On Monday, July 20th, the U.S. State Department held a consultation with civil society to discuss the recommendations that the U.S. received during a U.N. review of its human rights record. Access participated remotely — we called in — and asked representatives of the Obama Administration to accept 16 recommendations regarding the right to privacy and unlawful surveillance. The recommendations include conducting a review of U.S. national laws and policies in order to ensure that all surveillance of digital communications is consistent with international human rights obligations.
In May 2015, the U.S. had a second cycle of the Universal Periodic Review (UPR). Forty-seven member states of the UN Human Rights Council advanced an impressive 348 recommendations for the U.S. Soon after, the U.S. responded informally, and Access analyzed and published a response. However, to date the U.S. government has not yet issued a formal response to these recommendations, and on Monday the State Department asked members of civil society to identify the recommendations that they consider a priority.
In addition to the State Department, the consultation included representatives from the U.S. Department of Justice (the chief privacy officer), the U.S. Department of the Defense, and the U.S. Central Intelligence Agency.
What we recommended
We endorsed 16 recommendations — see below for the full list — and asked the U.S. to review any surveillance conducted on non-U.S. persons located abroad, especially interception conducted pursuant to Executive Order 12333 and FAA Section 702, and to identify safeguards and undertake reforms that would protect privacy rights regardless of nationality.
Human Rights Watch and the PEN American Center also raised surveillance concerns. Both organizations called on the U.S. to accept the Brazilian recommendation (see below) to apply the right to privacy to all, regardless of nationality. The representative from PEN additionally referenced Switzerland’s recommendation on the use of Executive Order 12333 by the National Security Agency.
We encouraged the U.S. to use our Universal Implementation Guide for the International Principles on the Application of Human Rights to Communications Surveillance, which offers practical guidance for the implementing recommendations such as the 16 that we endorse.
We hope the U.S. will accept these recommendations and live up to its international human rights commitments. We will continue to monitor and intervene in the follow-up process.
The 16 recommendations
Here is the list of the 16 recommendations we endorse, and the country that made them (you can read an overview and draft copy of recommendations that the U.S. received here, courtesy of the U.S. Human Rights Network):
1.) Eliminate the practice of racial profiling and surveillance by law enforcement officials (Azerbaijan);
2.) Fully respect and protect the right to privacy (Azerbaijan)
3.) Take measures against arbitrary or illegal interferences in private life and correspondence (Costa Rica);
4.) Take adequate and effective steps to guarantee against arbitrary and unlawful acquisition of this data (Kenya);
5.) Review their national laws and policies in order to ensure that all surveillance of digital communications is consistent with its international human rights obligations and is conducted on the basis of a legal framework which is publicly accessible, clear, precise, comprehensive and non-discriminatory (Liechtenstein);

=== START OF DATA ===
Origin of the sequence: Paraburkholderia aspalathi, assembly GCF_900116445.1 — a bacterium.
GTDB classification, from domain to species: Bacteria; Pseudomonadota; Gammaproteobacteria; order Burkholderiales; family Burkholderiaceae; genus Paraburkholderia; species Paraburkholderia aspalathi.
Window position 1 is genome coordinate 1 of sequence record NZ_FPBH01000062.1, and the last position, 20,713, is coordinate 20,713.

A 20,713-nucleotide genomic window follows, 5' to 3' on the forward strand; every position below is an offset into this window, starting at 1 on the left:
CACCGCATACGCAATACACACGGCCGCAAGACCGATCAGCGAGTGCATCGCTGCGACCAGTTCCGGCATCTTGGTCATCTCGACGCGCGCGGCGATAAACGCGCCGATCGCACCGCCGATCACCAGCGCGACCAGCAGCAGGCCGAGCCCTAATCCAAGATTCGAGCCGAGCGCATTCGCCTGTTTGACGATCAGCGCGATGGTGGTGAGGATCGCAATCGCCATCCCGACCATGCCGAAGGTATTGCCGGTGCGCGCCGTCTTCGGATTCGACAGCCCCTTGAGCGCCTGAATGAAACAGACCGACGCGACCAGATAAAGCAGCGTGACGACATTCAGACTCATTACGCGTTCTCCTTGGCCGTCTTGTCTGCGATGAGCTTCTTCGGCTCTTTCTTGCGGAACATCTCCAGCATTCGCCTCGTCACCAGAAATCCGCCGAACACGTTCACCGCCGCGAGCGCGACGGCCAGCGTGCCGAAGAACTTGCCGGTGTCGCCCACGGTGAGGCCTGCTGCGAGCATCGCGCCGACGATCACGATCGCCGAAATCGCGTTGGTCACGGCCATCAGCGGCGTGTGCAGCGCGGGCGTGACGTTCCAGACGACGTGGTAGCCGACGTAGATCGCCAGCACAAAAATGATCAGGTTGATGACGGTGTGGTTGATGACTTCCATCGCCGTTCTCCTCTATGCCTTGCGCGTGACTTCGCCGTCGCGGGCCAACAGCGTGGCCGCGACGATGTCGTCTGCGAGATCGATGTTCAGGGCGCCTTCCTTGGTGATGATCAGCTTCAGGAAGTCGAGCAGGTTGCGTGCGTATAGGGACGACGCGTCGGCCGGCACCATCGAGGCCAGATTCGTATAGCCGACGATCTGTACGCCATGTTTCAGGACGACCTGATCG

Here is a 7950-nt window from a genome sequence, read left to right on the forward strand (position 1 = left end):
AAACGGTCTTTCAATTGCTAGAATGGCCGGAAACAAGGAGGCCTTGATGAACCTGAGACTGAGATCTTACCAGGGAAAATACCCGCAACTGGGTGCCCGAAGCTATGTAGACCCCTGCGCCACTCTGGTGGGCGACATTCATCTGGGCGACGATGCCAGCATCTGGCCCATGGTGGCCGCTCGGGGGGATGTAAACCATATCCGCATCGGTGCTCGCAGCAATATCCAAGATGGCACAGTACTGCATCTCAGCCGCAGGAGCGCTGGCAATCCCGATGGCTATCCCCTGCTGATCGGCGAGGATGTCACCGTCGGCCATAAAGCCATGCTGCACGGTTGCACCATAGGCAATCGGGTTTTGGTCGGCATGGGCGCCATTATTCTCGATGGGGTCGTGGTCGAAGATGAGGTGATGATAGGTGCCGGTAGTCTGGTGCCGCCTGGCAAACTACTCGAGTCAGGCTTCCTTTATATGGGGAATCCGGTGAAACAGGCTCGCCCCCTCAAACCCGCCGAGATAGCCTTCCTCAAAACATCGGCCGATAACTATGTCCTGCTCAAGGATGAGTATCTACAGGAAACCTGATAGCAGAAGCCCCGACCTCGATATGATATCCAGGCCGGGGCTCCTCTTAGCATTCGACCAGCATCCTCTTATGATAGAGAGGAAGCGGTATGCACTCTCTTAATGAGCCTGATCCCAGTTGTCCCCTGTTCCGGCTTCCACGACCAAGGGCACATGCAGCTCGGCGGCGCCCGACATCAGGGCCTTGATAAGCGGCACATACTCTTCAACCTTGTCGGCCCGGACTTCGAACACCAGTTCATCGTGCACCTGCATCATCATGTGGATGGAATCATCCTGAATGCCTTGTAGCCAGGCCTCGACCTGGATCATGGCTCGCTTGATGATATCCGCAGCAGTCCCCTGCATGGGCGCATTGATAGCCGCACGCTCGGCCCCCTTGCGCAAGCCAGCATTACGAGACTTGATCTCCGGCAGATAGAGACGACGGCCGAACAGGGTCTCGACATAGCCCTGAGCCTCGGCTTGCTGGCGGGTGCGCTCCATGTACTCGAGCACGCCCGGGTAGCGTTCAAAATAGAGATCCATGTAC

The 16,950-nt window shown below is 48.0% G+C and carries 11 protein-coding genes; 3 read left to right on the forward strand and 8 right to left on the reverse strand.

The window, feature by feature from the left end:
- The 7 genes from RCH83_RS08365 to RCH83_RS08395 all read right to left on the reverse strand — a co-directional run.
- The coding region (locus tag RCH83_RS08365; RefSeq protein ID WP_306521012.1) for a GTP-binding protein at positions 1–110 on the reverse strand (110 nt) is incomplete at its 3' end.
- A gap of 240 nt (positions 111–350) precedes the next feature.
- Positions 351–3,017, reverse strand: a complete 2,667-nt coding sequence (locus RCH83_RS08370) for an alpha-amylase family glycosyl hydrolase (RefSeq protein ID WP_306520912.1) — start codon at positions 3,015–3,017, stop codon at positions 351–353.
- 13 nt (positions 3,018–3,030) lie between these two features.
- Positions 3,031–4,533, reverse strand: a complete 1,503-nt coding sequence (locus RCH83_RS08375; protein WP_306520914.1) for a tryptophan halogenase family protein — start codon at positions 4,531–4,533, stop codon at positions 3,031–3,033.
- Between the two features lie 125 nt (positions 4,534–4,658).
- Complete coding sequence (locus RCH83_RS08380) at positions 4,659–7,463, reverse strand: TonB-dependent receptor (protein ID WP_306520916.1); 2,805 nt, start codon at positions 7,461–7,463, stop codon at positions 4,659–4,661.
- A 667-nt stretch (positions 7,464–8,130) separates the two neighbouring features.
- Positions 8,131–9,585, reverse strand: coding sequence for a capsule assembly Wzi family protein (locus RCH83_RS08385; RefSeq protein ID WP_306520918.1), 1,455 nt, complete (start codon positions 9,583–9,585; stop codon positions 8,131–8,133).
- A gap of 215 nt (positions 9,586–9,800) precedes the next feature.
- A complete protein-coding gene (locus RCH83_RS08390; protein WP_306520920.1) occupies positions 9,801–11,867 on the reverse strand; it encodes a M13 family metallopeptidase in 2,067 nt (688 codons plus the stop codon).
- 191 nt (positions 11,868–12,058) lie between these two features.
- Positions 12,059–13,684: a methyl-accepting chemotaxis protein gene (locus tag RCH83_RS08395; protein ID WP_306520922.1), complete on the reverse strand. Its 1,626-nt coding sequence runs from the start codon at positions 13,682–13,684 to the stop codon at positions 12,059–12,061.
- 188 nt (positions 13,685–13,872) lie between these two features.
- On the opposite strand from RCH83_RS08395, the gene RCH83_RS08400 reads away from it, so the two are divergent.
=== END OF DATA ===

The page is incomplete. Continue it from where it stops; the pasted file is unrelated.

6.) Provide effective legal and procedural guarantees against collection and use by security services of personal information, including abroad (Russian Federation);
7.) Take all necessary measures to ensure an independent and effective oversight by all government branches of the overseas surveillance operations of the National Security Agency, especially those carried out under the Executive Order 12333, and guarantee access to effective judicial and other remedies for people whose right to privacy would have been violated by the surveillance activities of the United States (Switzerland);
8.) Ensure that all surveillance policies and measures comply with international human rights law, particularly the right to privacy, regardless of the nationality or location of those affected, including through the development of effective safeguards against abuses (Brazil);
9.) Cease spying on communications and private data of people in the world (Venezuela, Bolivarian Republic of);
10.) Stop massive surveillance activities both inside and outside its territory to avoid violating the right to privacy of its citizens and those of other countries (China);
11.) Suspend the interception, holding and use of communications, including the surveillance and extraterritorial interception and the scope of the surveillance operations against citizens, institutions and representatives of other countries, which violate the right to privacy, international laws and the principle of State sovereignty recognized in the U.N. Charter (Cuba);
12.) Respect international human rights obligations regarding the right to privacy when intercepting digital communications of individuals, collecting personal data or requiring disclosure of personal data from third parties (Germany);
13.) Strengthen the independent federal-level judicial and legislative oversight of surveillance activities of all digital communications with the aim of ensuring that the right of privacy is fully upheld, especially with regard to individuals outside the territorial borders of the United States (Hungary);
14.) Respect the privacy of individuals outside the U.S. in the context of digital communications and data (Pakistan);
15.) Amend visa application system by removing any requirements that violate the right to privacy (Egypt); and
16.)Improve the legal basis that would ensure respect for the privacy of individuals (Turkey).